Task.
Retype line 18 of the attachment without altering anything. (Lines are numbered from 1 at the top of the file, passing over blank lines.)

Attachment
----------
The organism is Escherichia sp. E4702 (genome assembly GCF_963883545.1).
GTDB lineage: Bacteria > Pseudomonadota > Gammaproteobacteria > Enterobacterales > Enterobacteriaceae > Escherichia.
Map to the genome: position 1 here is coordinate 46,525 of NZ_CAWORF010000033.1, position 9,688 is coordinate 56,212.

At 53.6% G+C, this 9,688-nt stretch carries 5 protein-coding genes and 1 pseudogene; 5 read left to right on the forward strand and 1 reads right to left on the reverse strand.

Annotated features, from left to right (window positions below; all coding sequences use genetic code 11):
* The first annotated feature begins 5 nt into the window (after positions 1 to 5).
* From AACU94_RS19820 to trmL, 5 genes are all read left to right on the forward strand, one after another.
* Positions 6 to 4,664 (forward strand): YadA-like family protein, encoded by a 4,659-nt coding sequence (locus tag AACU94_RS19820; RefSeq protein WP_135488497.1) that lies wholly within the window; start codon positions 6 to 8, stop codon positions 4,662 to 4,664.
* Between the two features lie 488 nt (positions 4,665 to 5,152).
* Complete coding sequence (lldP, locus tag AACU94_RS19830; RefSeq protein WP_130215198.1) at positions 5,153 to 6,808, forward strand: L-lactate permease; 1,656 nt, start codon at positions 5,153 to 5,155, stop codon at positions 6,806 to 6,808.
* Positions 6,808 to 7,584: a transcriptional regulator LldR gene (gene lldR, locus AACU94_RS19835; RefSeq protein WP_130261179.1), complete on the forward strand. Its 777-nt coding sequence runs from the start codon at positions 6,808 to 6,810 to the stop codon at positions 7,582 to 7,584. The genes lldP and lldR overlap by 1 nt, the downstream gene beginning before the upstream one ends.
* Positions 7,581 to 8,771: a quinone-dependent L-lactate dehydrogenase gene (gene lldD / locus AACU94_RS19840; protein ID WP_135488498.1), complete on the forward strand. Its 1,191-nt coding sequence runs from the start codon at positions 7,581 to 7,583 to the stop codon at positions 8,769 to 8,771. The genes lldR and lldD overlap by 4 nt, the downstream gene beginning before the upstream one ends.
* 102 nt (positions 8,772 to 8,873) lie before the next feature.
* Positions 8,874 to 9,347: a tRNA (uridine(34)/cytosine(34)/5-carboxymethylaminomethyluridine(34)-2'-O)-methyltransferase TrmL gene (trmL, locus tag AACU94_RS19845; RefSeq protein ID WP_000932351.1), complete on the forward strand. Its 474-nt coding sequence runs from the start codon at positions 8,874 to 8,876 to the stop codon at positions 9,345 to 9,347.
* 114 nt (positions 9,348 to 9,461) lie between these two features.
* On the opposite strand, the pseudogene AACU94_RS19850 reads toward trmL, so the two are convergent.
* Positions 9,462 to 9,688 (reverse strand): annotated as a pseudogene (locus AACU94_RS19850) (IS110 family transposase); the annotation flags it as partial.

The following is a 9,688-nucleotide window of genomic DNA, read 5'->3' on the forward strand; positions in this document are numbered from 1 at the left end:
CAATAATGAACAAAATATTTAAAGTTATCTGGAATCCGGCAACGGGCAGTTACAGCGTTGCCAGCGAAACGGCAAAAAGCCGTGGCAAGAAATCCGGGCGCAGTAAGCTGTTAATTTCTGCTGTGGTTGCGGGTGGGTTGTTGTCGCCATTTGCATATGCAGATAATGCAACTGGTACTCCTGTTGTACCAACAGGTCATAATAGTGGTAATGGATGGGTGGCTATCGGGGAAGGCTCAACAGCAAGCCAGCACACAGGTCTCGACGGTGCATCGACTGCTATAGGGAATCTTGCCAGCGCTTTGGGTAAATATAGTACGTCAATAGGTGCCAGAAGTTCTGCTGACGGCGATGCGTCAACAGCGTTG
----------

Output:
The following is a 9,688-nucleotide window of genomic DNA, read 5'->3' on the forward strand; positions in this document are numbered from 1 at the left end: